Chicago PI Paul Ciolino, and his staff, made it possible through investigation of the Anthony Porter case. Porter was 48 hours away from being executed when a stay of execution was issued by the Supreme Court to explore his mental fitness. Ciolino, and students from Northwestern University’s Journalism School, followed leads to the doorstep of the real killer, Alstory Simon. Ciolino’s videotaped confession from Simon led t Porter’s immediate release from death row.
This dramatic exoneration was one of many that occurred during the 1990s leading the governor to declare a moratorium on capital punishment while lawmakers worked on laws to prevent conviction of an innocent person facing the death penalty. A key reform was funding for pre-trial investigations to help develop evidence of ones innocence before trial.
The special prosecutor threatened to have Julie’s Indiana attorney sanctioned for practicing law in Illinois without a licence if she appeared in Lawrenceville to defend her client. After which, Julie filed a pro se petition seeking the appointment of two capital qualified attorneys citing a new Illinois Supreme Court rule that required minimum standards of legal competencey for attorneys defending a person accused of capital murder. This reform was intended to provide the best representation possible for a person facing the death penalty.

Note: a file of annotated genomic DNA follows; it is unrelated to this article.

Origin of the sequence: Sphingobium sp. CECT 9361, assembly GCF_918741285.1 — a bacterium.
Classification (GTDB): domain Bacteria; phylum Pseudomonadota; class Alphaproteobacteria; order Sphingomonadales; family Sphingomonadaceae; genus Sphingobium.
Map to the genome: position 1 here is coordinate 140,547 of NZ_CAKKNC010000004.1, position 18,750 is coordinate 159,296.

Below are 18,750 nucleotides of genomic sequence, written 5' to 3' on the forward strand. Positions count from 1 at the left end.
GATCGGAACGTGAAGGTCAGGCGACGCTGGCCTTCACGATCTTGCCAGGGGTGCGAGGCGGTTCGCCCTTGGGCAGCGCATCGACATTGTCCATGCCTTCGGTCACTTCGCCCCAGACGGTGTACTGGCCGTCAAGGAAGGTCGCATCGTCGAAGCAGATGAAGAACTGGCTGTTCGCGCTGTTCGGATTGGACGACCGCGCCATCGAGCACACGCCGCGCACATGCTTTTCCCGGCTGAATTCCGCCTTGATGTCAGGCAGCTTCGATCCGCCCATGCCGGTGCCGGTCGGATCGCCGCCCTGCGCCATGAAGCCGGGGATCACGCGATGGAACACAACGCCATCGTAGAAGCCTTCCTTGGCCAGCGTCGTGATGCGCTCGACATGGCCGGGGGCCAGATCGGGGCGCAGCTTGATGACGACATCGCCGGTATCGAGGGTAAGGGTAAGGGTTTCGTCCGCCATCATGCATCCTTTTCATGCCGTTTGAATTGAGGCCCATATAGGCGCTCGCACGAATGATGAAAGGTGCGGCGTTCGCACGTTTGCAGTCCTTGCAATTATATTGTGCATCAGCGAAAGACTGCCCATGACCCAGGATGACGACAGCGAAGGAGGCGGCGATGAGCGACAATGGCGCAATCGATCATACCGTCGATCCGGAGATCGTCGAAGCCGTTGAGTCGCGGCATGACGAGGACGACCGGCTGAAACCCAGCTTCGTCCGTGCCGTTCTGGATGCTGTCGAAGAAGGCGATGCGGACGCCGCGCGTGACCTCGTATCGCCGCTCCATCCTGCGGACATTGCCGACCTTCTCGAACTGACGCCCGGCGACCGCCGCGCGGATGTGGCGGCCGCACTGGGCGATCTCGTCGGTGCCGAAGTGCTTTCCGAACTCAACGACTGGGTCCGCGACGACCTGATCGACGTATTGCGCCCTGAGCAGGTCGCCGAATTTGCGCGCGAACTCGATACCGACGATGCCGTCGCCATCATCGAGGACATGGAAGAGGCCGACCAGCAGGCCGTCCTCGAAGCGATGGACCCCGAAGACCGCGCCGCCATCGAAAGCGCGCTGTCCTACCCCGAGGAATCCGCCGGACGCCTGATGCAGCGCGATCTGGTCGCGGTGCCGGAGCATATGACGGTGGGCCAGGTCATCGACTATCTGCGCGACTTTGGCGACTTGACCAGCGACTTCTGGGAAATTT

But, after julie filed this motion, prosecutors were able to manipulate the process to strip her of the resources essential to adequately defend her by announcing they would no longer seek the death penalty. That was the last contact I had with her attorney. Julie was assigned a public defender.
A MODERN DAY WITCH HUNT
Julie’s persecution was based on suspicious evidence not seen in this country since the Salem Witch Trials.
Venue was changed to Fairfield County where the prosecutor elicited testimony from her ex-husband that Julie spoke of wanting an abortion after learning she was pregnant with Joel. Even if true, that testimony is impermissible for a jury to consider, but Julie denied it. As the daughter of a Free Methodist minister she embraced the life God gave.
During the 2004 U.S. Senate race in Illinois, there were two African American candidates, Alan Keyes and Barack Obama. Keyes ran on one issues — outlawing abortion. Obama won Illinois by 70% of the popular vote, but lost fairfield County to Keyes, who won with 72% of the vote. This was the electorate from which Julie’s jury was selected.